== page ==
Black Christmas excels at characterization, featuring some of the most well-realized characters the genre's ever seen. In many ways they're the opposite of the vapid victims of later slasher films. They speak thoughtfully about their lives and circumstances. Jess Bradford, as portrayed by Olivia Hussey, is a considerate, intelligent, and complicated character, whose layers are only slowly unveiled over the course of the film. In one tremendous scene, after her boyfriend decides he's quitting his dream of being a concert pianist to marry her, she eloquently and emphatically expresses how her dreams and goals are not going to take a back seat to his just because he's had a change of heart about his own life. Jess is a radically progressive female protagonist, especially for the horror genre and especially for 1974. Is she cinema's first Final Girl? I would lean towards "Yes," but it's subjective. Whether or not she's the first, she's indisputably one of the best. She exhibits exceptional bravery throughout the film, and while she makes a bad decision or two along the way, it's usually in service of helping her friends.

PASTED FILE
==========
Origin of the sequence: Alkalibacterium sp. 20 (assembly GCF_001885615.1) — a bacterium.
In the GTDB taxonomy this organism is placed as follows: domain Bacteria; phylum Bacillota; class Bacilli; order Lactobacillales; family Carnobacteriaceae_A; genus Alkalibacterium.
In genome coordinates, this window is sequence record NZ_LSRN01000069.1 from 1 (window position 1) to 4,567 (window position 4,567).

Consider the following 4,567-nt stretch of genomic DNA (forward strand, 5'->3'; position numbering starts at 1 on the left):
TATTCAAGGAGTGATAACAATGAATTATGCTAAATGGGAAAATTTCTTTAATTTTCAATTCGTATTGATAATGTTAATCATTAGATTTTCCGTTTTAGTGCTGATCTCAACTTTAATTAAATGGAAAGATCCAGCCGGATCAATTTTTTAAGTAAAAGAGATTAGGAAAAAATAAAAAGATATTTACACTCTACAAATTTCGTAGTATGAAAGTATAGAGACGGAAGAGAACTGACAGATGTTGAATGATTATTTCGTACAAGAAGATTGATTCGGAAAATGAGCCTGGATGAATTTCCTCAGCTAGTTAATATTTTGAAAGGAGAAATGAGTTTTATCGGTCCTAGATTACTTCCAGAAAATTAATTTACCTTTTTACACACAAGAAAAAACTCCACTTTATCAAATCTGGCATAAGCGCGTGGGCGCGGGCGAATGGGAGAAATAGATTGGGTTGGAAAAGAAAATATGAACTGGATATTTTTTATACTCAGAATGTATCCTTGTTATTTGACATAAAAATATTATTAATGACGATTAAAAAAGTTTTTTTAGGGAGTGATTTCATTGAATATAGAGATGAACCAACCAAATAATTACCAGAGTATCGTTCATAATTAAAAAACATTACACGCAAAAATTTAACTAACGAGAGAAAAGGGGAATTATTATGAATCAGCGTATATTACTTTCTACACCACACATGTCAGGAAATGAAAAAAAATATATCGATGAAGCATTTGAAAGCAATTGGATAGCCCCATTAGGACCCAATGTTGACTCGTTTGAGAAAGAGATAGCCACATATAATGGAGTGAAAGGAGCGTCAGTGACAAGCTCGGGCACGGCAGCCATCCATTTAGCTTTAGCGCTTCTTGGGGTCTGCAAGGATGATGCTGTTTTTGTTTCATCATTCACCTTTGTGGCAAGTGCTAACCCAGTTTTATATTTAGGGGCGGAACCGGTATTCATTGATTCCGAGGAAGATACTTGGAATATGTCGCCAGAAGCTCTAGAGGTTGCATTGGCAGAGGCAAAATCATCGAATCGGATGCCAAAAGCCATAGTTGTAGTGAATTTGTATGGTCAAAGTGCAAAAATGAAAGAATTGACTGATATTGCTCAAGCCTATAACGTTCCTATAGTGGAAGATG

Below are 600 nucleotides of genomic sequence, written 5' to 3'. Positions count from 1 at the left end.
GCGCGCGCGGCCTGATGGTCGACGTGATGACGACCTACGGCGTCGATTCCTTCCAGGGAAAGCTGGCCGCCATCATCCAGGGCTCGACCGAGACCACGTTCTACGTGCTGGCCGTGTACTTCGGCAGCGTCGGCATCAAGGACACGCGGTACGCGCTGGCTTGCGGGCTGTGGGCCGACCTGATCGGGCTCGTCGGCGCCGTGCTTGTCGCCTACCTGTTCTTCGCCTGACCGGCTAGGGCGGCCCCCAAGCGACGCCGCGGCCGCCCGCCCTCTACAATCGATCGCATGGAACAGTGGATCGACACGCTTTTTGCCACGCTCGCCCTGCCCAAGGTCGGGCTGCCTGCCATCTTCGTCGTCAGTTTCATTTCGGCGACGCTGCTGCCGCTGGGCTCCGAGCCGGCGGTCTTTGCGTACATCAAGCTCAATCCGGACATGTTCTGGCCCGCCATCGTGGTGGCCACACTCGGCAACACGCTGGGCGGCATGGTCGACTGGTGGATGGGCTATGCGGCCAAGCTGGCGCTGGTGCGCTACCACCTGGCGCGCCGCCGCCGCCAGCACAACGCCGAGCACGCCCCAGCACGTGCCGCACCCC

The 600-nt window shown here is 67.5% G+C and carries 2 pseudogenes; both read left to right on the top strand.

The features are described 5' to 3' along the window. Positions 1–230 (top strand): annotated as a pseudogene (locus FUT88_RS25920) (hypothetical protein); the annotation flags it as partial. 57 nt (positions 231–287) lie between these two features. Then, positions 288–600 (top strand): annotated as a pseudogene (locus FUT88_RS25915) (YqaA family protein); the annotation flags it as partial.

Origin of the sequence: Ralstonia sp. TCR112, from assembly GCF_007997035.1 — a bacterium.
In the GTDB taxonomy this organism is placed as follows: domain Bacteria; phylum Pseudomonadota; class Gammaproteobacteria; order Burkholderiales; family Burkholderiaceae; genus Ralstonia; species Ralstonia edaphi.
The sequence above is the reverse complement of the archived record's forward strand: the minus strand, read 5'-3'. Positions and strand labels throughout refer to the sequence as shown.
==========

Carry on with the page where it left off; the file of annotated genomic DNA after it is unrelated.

Margot Kidder provides some comic relief as Barb Coard, the most sexually provocative member of the sorority house who seems to spend most of her time sucking down whatever booze is within reach. While later slasher films would prey upon the sexual aggressive teenager or young adult, Black Christmas doesn't make Kidder a victim because of her sexuality, just as it doesn't spare other characters because of their prudishness—the killer in the sorority house is an equal opportunity mass murderer, clearly. The film's sexual politics are far less conservative than later slasher movies. The women in the house are neither portrayed as good girls or bad girls; they're simply young college students trying to survive this long night of holiday horror. You've likely noticed that I've written about other strong and independent female characters here before, such as the protagonists in Ms. 45, The Texas Chainsaw Massacre 2, and The Slumber Party Massacre, to name just a few. Black Christmas's characterization of its women can be seen as a precedent-setting forerunner to those later films. The young women in the house—Jess, Barb, Phil—and even their housemother Mrs. Mac are not stock characters, but instead well-formed and indelibly human. This helps make our investment in whether these potential victims live or die that much stronger than in similar yet lesser films.